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MOSCOW, April 23. /TASS/. The Moody’s international ratings agency has confirmed Russia's Ba1 government bond and issuer ratings.
The agency concluded the review for downgrade that was initiated on March 4, 2016, and assigned the rating a negative outlook.
The decision to confirm Russia’s rating was caused by the economy’s "resilience to the renewed drop in oil prices early this year thanks to an effective blend of macro policy responses" and the fact that "the fiscal adjustment underway appears sufficient to reduce the 2016-18 deficits to a level that can be financed in the domestic capital markets and through fiscal reserve drawdowns."
"The negative outlook reflects the likely further erosion of the government's fiscal savings in the context of Moody's medium-term projections for oil prices," the agency said.
"Moreover, a set of policies that would address the economy's low growth potential has been slow to emerge, while the election calendar over the next two years will likely interfere with the implementation of politically unpopular reforms that could achieve a more fundamental budget consolidation," it said.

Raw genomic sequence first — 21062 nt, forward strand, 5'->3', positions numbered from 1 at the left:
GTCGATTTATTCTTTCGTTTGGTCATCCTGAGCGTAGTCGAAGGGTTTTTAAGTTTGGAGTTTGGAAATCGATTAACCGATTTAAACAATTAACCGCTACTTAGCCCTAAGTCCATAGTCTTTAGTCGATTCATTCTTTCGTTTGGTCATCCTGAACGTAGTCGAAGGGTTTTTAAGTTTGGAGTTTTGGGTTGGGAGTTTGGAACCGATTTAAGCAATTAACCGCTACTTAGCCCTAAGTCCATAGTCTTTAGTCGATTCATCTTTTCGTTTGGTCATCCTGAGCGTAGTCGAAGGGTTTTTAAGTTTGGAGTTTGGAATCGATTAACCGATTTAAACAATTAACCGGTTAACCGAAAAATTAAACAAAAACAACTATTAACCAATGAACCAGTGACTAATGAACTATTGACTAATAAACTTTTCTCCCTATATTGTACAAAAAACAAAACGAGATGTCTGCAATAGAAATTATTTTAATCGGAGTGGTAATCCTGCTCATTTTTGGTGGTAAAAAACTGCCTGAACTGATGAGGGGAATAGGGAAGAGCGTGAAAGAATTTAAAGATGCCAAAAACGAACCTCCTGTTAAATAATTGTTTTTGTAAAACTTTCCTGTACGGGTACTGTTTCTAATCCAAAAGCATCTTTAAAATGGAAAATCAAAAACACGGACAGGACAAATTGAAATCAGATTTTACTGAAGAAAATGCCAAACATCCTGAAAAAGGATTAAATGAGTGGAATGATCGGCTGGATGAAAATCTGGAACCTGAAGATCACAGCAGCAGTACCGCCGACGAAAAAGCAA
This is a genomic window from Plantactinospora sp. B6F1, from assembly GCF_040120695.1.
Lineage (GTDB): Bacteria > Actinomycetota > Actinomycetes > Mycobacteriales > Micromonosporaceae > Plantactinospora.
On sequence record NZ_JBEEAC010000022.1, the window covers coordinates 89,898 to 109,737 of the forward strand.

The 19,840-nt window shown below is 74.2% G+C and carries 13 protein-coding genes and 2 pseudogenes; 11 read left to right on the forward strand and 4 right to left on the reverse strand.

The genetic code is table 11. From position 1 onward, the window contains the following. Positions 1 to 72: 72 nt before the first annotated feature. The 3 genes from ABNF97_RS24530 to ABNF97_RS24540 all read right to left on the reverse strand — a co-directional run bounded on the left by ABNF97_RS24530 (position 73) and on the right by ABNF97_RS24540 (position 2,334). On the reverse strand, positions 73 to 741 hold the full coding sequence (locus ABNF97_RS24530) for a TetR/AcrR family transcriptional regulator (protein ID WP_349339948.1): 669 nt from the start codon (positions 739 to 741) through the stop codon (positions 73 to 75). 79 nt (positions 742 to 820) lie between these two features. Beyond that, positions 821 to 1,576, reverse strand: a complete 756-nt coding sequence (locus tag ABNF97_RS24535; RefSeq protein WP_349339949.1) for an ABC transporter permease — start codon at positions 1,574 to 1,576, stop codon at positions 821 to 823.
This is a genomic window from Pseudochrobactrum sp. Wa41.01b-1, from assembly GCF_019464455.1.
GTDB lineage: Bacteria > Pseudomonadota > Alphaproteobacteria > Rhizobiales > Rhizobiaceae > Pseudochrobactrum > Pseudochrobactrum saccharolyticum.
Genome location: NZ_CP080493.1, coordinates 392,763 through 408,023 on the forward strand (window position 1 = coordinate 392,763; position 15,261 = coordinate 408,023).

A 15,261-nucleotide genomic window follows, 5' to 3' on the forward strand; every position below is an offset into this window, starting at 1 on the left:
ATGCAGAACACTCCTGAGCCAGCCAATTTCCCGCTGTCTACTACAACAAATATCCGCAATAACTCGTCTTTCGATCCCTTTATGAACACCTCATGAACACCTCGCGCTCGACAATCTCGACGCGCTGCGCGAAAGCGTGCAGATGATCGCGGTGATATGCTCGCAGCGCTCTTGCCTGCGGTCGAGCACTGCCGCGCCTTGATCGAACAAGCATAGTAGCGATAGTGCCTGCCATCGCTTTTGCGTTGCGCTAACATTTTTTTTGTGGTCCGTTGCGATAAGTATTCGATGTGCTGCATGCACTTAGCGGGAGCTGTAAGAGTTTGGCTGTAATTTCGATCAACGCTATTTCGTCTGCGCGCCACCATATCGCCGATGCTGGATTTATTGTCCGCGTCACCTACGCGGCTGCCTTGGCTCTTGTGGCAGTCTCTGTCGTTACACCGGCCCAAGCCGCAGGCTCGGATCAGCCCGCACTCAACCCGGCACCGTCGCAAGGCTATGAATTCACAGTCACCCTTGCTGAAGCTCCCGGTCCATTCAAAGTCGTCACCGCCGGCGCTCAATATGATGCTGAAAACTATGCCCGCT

"Russia's country ceilings, which include its Ba1/NP country ceilings for foreign currency debt, its Ba2 country ceiling for foreign currency deposits and its Baa3 country ceiling for local currency debt and deposits, remain unchanged," the statement said.
"Given the budget consolidation measures being pursued and using Moody's own oil price assumption of $33/barrel for 2016, Moody's expects the federal budget deficit to increase to roughly 3% of GDP this year, followed by deficit roughly half that size in 2017 as oil prices rise toward the government's assumed level of $40/barrel, narrowing the gap between Moody's oil price forecasts and theirs," it said.
"More substantial fiscal adjustment will depend on the political willingness to undertake reforms in the pension system and elsewhere in the public sector," Moody’s said.
"The confirmation of the rating also reflects Moody's assessment of the availability of domestic financing for the budget deficit in view of ongoing international sanctions that have limited international debt issuance, and expectations that the government can avoid an early depletion of its Reserve Fund this year," it said.
"The government's original financing plan for 2016 was to rely on the bond market to finance part of the deficit, or R1 trillion in gross terms, and to use the Reserve Fund for almost all of the remainder," the agency said.